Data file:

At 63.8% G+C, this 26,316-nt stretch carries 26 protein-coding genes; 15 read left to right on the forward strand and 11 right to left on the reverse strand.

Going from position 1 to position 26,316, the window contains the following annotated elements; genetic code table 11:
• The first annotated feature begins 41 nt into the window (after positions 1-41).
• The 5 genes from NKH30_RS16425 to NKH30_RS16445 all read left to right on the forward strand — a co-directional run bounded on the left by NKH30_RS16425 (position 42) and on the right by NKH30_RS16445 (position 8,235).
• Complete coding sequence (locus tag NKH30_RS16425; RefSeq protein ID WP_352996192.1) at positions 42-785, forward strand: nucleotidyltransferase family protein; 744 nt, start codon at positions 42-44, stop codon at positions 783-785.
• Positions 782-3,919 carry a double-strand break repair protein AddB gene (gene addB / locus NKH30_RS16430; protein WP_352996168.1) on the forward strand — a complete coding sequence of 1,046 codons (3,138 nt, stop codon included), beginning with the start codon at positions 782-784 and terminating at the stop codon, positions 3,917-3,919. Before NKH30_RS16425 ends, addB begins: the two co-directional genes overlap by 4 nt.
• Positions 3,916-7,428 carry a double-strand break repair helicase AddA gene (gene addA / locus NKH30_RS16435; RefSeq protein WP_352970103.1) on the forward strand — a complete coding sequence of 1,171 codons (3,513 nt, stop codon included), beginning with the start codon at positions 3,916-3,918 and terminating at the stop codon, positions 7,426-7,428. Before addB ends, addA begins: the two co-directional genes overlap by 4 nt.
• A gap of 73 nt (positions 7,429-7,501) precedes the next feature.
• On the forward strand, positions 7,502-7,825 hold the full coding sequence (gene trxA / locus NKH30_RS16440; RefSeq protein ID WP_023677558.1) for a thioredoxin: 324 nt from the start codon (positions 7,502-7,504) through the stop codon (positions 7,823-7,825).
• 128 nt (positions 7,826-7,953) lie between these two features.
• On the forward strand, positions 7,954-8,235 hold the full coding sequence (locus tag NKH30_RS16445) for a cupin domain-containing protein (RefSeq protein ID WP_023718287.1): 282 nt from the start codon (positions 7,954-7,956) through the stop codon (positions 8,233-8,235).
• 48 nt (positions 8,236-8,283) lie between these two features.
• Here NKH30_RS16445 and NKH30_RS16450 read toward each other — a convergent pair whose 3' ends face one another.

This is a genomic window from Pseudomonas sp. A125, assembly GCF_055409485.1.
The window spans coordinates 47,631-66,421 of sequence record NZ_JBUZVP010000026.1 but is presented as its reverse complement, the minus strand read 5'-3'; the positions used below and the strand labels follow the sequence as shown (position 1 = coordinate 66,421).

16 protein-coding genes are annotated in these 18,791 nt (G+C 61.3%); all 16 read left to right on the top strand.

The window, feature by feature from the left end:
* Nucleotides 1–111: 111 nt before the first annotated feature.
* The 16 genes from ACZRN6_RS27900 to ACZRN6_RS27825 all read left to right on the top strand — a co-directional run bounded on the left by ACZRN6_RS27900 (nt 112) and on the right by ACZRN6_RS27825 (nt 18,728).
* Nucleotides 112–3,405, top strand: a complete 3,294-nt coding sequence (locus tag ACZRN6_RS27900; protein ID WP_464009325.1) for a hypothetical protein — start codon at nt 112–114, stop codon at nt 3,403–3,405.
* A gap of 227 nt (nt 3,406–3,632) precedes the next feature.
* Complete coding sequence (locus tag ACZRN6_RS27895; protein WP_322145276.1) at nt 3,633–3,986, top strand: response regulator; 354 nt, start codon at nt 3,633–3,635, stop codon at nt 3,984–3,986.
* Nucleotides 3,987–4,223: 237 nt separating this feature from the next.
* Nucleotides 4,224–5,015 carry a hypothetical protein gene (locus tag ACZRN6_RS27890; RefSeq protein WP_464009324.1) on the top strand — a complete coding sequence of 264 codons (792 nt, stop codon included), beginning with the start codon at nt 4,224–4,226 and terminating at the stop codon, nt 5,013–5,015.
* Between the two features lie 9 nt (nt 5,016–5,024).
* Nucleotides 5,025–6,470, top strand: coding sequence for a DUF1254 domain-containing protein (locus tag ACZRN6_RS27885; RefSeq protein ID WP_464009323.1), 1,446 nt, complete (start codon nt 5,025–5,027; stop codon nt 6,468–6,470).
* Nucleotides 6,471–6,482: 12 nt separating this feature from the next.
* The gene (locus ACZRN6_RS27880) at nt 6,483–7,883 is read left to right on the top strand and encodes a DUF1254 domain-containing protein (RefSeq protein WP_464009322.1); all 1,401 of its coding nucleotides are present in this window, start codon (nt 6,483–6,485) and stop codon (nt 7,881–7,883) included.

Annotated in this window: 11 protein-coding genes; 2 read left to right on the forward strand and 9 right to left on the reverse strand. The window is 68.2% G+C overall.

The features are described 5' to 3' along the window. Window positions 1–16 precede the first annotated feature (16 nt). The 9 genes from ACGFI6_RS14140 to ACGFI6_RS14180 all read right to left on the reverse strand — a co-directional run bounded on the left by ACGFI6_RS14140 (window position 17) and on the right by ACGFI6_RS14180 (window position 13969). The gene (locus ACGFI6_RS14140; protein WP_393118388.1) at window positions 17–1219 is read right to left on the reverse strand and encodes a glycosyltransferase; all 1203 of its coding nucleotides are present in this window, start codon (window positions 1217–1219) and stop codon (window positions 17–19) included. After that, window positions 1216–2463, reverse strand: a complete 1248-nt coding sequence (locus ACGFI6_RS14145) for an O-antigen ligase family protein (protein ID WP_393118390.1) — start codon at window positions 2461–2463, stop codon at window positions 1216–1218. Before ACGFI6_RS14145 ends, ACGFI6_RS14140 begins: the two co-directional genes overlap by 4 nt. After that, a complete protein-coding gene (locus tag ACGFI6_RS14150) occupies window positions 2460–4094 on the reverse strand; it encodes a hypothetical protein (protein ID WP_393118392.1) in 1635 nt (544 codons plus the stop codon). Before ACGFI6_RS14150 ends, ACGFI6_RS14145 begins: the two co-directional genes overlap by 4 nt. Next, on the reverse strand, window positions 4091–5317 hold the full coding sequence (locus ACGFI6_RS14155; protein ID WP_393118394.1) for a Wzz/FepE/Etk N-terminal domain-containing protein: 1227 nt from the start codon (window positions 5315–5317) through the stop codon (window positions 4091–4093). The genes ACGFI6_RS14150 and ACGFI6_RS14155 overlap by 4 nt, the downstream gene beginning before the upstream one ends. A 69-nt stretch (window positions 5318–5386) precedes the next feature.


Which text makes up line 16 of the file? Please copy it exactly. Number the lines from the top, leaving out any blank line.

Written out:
16 protein-coding genes are annotated in these 18,791 nt (G+C 61.3%); all 16 read left to right on the top strand.